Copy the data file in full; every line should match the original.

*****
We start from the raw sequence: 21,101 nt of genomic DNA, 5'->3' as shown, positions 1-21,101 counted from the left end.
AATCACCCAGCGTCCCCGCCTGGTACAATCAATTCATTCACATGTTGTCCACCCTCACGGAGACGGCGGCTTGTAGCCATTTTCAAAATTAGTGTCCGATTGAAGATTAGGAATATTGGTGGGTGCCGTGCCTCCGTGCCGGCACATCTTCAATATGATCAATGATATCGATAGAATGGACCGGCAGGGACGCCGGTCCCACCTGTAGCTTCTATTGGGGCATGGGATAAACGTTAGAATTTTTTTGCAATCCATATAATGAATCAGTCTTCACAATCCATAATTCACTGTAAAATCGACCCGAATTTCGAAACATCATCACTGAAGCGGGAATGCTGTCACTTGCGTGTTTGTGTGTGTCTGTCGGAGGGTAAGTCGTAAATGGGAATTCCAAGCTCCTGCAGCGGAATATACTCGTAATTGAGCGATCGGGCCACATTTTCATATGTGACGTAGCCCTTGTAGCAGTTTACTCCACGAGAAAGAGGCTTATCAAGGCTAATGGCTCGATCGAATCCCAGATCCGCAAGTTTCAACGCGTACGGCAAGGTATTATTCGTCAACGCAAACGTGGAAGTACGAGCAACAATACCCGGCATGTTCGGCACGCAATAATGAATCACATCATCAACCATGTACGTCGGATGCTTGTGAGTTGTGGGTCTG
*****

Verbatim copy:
We start from the raw sequence: 21,101 nt of genomic DNA, 5'->3' as shown, positions 1-21,101 counted from the left end.
AATCACCCAGCGTCCCCGCCTGGTACAATCAATTCATTCACATGTTGTCCACCCTCACGGAGACGGCGGCTTGTAGCCATTTTCAAAATTAGTGTCCGATTGAAGATTAGGAATATTGGTGGGTGCCGTGCCTCCGTGCCGGCACATCTTCAATATGATCAATGATATCGATAGAATGGACCGGCAGGGACGCCGGTCCCACCTGTAGCTTCTATTGGGGCATGGGATAAACGTTAGAATTTTTTTGCAATCCATATAATGAATCAGTCTTCACAATCCATAATTCACTGTAAAATCGACCCGAATTTCGAAACATCATCACTGAAGCGGGAATGCTGTCACTTGCGTGTTTGTGTGTGTCTGTCGGAGGGTAAGTCGTAAATGGGAATTCCAAGCTCCTGCAGCGGAATATACTCGTAATTGAGCGATCGGGCCACATTTTCATATGTGACGTAGCCCTTGTAGCAGTTTACTCCACGAGAAAGAGGCTTATCAAGGCTAATGGCTCGATCGAATCCCAGATCCGCAAGTTTCAACGCGTACGGCAAGGTATTATTCGTCAACGCAAACGTGGAAGTACGAGCAACAATACCCGGCATGTTCGGCACGCAATAATGAATCACATCATCAACCATGTACGTCGGATGCTTGTGAGTTGTGGGTCTG